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Today's Question
Cocaine Catastrophe?

Question áMy friend went into some kind of shock last night at least partly due to his use of cocaine. I don't know if he was mixing substances or not. He began to convulse, his eyes rolled back into his head, and his throat clenched up so that he stopped breathing. Could you please possibly explain what happened to him? And please give me advice as to what to do in case it happens again.

-- Anonymous

Question á(Published 5/16/97) That must have been a scary experience - one that you and your friend probably don't want to repeat. The body has a high capacity to detoxify and eliminate cocaine, but the risk of an adverse reaction varies with the route of administration. The "safest" way to ingest cocaine is by the mouth, in the form of coca leaves. That way, you use a dilute preparation and give your body a chance to process it. Smoking is the most dangerous way to take the drug, and in the middle are snorting and injecting (although injecting with a dirty needle raises the possibility of infection and disease).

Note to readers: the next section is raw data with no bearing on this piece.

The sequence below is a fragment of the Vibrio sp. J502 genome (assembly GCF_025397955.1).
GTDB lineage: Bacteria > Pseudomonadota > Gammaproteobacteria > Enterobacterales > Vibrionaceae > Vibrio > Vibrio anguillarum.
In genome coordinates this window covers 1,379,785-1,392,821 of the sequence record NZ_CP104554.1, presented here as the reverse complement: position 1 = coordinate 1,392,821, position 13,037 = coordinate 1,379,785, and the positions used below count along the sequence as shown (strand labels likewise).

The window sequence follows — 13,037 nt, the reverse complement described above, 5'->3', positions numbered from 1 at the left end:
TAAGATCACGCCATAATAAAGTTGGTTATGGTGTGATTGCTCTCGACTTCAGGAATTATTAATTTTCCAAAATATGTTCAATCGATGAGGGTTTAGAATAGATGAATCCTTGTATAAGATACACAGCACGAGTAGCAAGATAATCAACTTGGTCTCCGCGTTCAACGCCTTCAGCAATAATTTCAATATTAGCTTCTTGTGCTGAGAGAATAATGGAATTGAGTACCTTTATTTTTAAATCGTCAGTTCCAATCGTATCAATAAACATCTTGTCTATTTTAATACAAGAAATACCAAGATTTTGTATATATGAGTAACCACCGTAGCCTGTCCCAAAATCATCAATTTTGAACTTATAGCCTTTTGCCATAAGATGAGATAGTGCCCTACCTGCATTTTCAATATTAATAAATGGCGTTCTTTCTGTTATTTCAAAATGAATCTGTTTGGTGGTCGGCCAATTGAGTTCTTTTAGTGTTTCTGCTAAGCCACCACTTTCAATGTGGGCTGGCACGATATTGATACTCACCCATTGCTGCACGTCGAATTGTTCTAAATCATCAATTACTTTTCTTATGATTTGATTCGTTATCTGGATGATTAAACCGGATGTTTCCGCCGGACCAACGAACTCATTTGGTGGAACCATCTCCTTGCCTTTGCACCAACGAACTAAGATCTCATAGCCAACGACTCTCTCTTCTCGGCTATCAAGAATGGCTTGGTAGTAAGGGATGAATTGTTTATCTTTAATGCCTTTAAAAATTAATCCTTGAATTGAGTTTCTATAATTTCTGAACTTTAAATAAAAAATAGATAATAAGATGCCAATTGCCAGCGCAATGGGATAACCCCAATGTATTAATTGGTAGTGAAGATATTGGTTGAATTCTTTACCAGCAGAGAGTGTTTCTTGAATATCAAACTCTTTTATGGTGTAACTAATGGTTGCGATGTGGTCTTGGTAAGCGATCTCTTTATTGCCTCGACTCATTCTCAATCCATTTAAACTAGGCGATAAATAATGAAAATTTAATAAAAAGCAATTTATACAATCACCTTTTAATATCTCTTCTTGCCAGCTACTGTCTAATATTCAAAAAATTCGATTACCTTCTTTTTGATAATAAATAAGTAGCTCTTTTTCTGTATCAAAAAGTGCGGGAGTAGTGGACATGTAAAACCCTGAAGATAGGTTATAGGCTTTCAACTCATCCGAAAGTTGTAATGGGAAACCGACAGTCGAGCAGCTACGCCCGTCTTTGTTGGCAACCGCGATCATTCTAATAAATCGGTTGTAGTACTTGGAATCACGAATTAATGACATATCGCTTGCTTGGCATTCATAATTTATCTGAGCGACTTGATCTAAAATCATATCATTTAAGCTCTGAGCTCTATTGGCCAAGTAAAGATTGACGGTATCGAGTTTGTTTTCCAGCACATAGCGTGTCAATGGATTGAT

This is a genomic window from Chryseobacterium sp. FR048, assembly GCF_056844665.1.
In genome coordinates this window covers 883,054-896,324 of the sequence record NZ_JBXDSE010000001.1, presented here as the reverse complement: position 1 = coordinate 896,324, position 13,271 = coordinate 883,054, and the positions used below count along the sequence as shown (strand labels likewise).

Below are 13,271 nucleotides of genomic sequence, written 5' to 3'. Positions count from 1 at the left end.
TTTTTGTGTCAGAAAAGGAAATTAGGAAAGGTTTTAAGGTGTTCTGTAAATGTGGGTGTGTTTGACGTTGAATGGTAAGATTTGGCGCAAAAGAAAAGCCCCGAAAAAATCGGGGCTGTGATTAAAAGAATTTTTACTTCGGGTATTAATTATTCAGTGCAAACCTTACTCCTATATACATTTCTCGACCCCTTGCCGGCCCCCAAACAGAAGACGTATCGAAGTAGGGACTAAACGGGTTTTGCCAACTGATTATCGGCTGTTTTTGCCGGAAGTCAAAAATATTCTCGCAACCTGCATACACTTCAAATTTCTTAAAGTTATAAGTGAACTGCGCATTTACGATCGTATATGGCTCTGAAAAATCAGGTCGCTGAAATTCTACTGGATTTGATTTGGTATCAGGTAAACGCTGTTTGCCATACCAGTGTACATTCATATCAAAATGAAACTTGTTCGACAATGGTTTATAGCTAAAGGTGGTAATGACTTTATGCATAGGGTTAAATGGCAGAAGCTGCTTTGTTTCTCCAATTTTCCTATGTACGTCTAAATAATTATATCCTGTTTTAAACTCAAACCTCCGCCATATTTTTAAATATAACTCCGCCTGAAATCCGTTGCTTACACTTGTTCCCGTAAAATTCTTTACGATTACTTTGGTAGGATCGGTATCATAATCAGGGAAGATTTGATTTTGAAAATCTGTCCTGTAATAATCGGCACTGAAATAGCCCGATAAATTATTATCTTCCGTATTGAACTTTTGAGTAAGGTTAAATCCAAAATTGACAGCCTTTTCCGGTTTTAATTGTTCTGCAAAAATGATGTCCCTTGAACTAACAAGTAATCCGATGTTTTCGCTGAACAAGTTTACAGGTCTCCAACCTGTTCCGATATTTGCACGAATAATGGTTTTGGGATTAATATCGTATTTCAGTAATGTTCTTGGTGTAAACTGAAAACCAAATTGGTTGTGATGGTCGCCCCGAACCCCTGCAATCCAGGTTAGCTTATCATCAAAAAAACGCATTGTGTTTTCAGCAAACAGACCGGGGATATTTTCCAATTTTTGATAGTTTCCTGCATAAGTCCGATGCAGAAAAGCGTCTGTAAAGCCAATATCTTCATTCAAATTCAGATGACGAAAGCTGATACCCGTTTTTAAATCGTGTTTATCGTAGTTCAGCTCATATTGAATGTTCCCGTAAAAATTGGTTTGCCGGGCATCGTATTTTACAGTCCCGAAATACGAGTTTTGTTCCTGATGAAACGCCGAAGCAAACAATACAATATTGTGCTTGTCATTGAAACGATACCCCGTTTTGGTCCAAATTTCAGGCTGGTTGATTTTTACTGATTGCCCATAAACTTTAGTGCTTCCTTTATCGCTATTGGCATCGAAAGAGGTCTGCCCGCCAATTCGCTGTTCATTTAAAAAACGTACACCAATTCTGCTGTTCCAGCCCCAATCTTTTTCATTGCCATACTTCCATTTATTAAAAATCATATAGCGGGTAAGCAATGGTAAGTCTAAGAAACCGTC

Too much cocaine can cause anxiety, irritability, paranoia, physical discomfort, and insomnia. Cocaine can also cause an irregular heartbeat and a dangerous rise in blood pressure, increasing the workload of the heart. Large overdoses cause convulsions and death by respiratory arrest.

Cocaine can be highly addictive. Users get an immediate, intense "rush" that lasts for a short time. Then they crash, feeling sluggish and unhappy. So there is a tendency to use more and more, always trying to recapture the initial feeling. The potential for addiction is great, and cocaine addiction can be devastating to one's social and economic functioning.

Death from cocaine is rare, but does happen. If you're with someone who is in trouble, get emergency medical help at once.

Andrew Weil

Dr. Andrew Weil

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